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Originally published Friday, April 12, 2013 at 5:30 AM

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Barbara Earl Thomas’ linocuts blend the surreal with the lyrical

Seattle artist Barbara Earl Thomas, back to doing artwork in a major way after six years as executive director of the Northwest African American Museum, has a beguiling show of linocuts at Paper Hammer, through April 30, 2013.

Seattle Times arts writer

Exhibition review

Barbara Earl Thomas: ‘The Reading Room: Prints 2006-2013’

11 a.m.-6 p.m. Mondays-Saturdays, Paper Hammer, 1400 Second Ave., Seattle (206-682-3820 or www.paper-hammer.com).

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Seattle artist Barbara Earl Thomas has a magical way with a line.

In “The Reading Room: Prints 2006-2013,” her new show of linocuts at Paper Hammer, Thomas uses strong linear design and minimal color to create worlds that are simultaneously folkloric and surreal, lyrical and turbulent, workaday and mythical.

The result is a marvelous, compact exhibit exploring memories and dream-realities to do with two of Thomas’ favorite activities: reading and fishing. The images also reflect Thomas’ heritage as a Seattle-born daughter of African-American migrants from the Deep South who, as she writes, “left behind family and friends and a history rooted in slavery and sharecropping to take up 1940s war jobs.”

While Thomas never stopped producing artwork in her studio, it’s been some years since she showed any of it in Seattle, in part because her duties as executive director of the Northwest African American Museum (2006-2013) have kept her otherwise occupied. Since stepping down from that full-time position in January, Thomas has become NAAM’s Deputy Director/Major Gifts Officer, a part-time post that’s allowing her to get back to her artwork in a major way.

Her new situation, she said earlier this week, is “wonderful for me on all fronts. ... I feel fortunate.”

The pieces at Paper Hammer will make viewers feel fortunate, too.

The two earliest works in the show, “Man Cleans Fish” and “Nightcrawlers and Earthworms” (both from 2006), are linocut versions of tempera-on-paper paintings done by Thomas in the 1980s.

When she made her first linocuts, she explains, she was working in a medium she’d never tried before: “So I started with a theme and familiar compositions. It’s not unusual for me to do the same painting several times. It’s like doing rewrites and editing. So transferring the images and theme from the paintings to the linocuts was a natural transition for me in my practice.”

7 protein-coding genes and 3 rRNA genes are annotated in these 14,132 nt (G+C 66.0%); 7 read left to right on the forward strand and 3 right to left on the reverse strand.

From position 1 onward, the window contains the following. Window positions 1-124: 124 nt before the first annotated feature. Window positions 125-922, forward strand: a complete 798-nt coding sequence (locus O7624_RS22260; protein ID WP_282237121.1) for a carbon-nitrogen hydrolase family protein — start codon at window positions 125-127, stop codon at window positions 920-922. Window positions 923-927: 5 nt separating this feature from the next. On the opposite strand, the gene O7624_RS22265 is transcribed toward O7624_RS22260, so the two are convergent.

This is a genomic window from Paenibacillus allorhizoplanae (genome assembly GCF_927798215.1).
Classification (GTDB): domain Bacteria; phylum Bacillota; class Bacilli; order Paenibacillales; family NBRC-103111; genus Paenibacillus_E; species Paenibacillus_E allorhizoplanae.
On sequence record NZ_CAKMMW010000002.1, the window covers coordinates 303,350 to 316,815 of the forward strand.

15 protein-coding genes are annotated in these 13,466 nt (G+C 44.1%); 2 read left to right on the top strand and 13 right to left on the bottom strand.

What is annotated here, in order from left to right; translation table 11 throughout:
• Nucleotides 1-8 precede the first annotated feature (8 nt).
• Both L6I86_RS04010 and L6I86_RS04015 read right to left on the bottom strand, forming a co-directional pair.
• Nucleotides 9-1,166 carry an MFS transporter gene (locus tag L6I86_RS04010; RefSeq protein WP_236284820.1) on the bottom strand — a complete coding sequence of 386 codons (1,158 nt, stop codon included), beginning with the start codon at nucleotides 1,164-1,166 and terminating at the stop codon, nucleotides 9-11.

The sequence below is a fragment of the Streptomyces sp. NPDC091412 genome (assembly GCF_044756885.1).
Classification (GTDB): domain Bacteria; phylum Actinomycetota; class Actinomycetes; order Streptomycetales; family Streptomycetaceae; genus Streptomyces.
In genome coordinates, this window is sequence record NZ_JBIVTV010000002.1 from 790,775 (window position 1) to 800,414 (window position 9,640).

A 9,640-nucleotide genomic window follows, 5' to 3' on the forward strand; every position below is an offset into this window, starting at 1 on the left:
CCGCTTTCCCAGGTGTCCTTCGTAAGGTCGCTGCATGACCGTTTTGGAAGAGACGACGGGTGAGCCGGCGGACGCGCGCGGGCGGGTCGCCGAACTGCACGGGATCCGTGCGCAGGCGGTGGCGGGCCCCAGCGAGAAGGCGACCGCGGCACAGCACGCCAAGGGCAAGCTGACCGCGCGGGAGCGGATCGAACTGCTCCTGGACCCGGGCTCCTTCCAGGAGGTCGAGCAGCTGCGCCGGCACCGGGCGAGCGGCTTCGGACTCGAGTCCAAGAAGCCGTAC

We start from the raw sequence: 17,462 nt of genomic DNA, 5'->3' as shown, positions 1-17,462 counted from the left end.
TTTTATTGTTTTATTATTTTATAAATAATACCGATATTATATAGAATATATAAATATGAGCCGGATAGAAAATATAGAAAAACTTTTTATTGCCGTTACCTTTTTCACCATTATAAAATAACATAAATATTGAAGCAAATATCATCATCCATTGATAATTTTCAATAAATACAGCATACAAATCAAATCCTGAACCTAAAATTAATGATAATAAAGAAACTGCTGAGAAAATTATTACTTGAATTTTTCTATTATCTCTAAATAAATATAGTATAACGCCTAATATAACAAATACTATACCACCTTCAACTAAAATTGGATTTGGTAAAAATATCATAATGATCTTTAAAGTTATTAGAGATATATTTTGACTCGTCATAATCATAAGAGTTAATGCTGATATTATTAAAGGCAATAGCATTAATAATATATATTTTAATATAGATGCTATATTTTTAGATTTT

“Man Cleans Fish” and “Nightcrawlers” are relatively spare in design. But as Thomas kept working, her linocuts got bigger and considerably more elaborate.

“Dream Delivered,” from 2008, has a fantastical, perilous flow to it. In it, an elderly couple in sleeping embrace are afloat on a tilting bed that’s sliding over swirling currents. Lying across them, a book lies open, while arching over them is a bird with a fish in its mouth. Eddying waters filled with aquatic life surge all around them. Yet, entwined as they are in each other’s arms, they look safe.

“The Reading Room” (2013) has a crazed, almost Boschian energy to it, as book-filled bookcases and individual gigantic tomes careen around, some with figures clinging to them as though they were life-rafts. Up top, a tiny man blasts notes through a huge trumpet. Down below, figures tumble this way and that. Playing games with distortion and perspective, Thomas suggests both the drama of the worlds that books can unveil and the refuge that books can provide to readers unsettled by vicissitudes in their own lives.

“The Reading Room” and other large recent linocuts use color more prominently, as their lines shade from pale yellow to fiery orange against a solid black backdrop. Several figures in them seem to have flames issuing from them — a tribute to the way books can set your whole being on fire?

But it wouldn’t do to read too literal a meaning into these works. Much of their allure stems from the way they accommodate imagery from the unconscious as easily as details from everyday life.

A nicely produced $8 catalog, published by Paper Hammer/Marquand Books, will let you pore over Thomas’ work at greater leisure and spot lurking details you might have missed on first viewing.

Michael Upchurch: mupchurch@seattletimes.com

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